These damages will also cover any medical or treatment bills, such as physical therapy, diagnostic imaging tests and surgical intervention.

Read more:

A complete list of recoverable losses in a personal injury claim

Psychological harm and accidents in the workplace

In addition to physical injuries, a work accident can inflict lasting psychological harm.

Our 2024 Work Injury Claimant Survey reveals the extent of psychological trauma, with 25.00% of claims involving a psychological injury, 64.09% of which related to a physical injury.

Roofer injuries, especially from falls, can result in a long-lasting phobia of heights (acrophobia) and general anxiety about working at elevation.

Even after your physical recovery or rehabiliation is complete, hidden psychological injuries can take longer to heal.

A specialist solicitor will ensure that the psychological harm you have suffered is considered when calculating your compensation. This can be vital to ensure you receive mental health support and other therapies that may not be readily available on the NHS in your area.

Our compensation calculator can estimate your compensation for psychological injuries. Or you can call us on 0800 376 1001 to speak to a specialist advisor.

Working at height

The Work at Height Regulations 2005 sets out detailed information on how to safely carry out roofing work for those building, maintaining, cleaning, demolishing and inspecting roofs.

Before work commences each project should be risk assessed by the employer, as the nature of the precautions needed may vary from one job to another. An employer must require staff to adhere to suitable safety standards is essential even if the work only involves a brief inspection or minor adjustment to a television aerial.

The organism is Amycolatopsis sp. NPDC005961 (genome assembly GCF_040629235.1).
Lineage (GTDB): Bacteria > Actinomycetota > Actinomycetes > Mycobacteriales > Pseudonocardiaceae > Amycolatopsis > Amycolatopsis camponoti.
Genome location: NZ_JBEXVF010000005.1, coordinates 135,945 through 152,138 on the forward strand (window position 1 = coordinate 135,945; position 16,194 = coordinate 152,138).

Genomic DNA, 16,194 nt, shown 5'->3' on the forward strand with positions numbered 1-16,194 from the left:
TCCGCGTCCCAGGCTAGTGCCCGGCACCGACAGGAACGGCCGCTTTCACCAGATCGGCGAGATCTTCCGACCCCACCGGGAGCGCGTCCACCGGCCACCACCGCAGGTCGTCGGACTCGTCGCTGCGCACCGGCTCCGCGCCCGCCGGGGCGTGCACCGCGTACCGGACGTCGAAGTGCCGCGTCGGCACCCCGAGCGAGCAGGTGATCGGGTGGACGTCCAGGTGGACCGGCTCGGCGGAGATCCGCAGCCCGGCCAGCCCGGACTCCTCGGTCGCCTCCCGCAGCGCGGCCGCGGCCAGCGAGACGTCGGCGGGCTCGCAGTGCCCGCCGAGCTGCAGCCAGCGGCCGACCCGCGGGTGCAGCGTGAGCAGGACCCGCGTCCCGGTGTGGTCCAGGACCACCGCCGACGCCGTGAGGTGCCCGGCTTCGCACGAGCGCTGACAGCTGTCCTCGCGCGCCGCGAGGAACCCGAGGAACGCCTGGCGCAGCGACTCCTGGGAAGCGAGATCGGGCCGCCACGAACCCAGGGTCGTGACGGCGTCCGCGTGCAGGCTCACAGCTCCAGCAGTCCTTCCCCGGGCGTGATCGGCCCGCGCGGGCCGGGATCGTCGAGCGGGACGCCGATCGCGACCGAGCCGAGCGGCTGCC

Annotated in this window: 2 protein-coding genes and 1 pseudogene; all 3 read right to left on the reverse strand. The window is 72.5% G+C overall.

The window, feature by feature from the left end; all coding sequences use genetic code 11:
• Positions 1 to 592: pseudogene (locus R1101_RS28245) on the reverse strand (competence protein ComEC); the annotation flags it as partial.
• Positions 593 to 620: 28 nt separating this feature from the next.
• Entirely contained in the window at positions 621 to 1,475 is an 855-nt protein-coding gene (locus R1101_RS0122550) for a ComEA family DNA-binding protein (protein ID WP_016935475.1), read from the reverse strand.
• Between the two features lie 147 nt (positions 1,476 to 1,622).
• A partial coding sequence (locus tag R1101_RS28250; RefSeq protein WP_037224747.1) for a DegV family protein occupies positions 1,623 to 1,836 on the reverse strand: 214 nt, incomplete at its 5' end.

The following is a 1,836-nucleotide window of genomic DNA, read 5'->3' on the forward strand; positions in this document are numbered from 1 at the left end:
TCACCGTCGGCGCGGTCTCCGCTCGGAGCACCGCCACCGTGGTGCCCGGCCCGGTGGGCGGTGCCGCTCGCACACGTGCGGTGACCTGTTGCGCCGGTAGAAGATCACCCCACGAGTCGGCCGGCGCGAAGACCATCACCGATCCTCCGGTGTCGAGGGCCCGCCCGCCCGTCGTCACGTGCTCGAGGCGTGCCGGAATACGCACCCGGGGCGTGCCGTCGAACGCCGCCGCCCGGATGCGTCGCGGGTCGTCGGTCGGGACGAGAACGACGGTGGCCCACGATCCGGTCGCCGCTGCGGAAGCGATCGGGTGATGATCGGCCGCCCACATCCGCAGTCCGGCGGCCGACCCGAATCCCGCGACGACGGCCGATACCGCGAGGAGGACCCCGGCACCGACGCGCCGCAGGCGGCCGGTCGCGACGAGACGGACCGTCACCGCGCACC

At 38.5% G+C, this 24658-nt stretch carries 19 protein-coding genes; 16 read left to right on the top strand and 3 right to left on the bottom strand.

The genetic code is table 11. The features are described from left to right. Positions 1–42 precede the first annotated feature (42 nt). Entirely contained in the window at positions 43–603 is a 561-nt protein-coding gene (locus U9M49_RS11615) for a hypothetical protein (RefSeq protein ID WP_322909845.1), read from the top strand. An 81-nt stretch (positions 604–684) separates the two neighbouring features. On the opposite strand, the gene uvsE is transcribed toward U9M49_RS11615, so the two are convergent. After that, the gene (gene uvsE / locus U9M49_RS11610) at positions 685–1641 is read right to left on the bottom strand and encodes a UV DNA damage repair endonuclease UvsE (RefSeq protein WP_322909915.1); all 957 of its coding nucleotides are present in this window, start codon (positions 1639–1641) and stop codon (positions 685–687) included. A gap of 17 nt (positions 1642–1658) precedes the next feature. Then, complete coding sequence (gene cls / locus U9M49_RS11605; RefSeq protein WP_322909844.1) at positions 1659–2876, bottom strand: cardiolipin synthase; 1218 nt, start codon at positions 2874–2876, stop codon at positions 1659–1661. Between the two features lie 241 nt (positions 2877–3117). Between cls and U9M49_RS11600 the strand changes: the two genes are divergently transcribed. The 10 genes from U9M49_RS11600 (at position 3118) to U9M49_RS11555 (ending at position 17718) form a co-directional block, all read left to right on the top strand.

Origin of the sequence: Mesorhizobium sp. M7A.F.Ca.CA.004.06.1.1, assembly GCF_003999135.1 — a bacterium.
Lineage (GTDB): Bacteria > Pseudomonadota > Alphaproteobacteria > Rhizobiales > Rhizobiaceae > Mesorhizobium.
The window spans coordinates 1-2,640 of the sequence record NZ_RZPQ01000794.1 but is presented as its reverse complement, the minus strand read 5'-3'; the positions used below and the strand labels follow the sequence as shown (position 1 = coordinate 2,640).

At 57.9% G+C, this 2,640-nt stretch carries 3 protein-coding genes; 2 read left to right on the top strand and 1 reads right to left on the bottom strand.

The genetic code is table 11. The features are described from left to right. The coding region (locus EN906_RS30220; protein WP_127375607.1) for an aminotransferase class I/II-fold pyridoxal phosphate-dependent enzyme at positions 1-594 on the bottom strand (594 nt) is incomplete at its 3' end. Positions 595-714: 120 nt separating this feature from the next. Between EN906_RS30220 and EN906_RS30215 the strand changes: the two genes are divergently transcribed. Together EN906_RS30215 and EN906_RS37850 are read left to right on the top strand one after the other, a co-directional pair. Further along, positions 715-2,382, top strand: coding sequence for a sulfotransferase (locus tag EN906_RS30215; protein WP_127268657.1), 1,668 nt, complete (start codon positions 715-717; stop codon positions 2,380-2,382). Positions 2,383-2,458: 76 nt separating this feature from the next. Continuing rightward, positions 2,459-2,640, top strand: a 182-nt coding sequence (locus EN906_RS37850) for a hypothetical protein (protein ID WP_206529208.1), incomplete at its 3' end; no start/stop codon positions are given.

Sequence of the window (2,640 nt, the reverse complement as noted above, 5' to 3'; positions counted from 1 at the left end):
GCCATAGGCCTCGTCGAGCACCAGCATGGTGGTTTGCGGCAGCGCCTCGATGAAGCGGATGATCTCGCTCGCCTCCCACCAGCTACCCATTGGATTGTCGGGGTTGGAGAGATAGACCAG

Inadequate health and safety measures are likely to be strong evidence of an employers' negligence.

Read more:

Health and safety breach injury claims

Suitable equipment

Appropriate equipment should be provided at all times. This may include scaffolding, edge guards and safety nets. Some tasks may be carried out more safely by using a crane or cherry picker to gain access to the roof.

In addition to falls from the edges of roofs, accidents also occur where workers fall through gaps and holes in a roof, or through fragile roofs and skylights, and the risks apply to both flat and pitched roofs. Suitable scaffolding and other equipment should be used to protect roofers against these risks.

Keeping the site tidy

Debris and other material should be removed from a roof through enclosed chutes or by lowering to the ground in containers. It should not be allowed to accumulate into piles which could fall, create trip hazards or put pressure on the roof, increasing the risk of a collapse.

Covered walkways or debris netting will also protect other workers from injury from any falling objects.

Suitable training

Workers should be trained in the use of all equipment and processes they will be expected to use and adhere to. This includes the installation and use of safety equipment, and how to safely handle materials.

By law, employers cannot rely on staff ‘pick up safety on the job' and inexperienced workers must be under a suitable level of supervision of someone who has the necessary competency.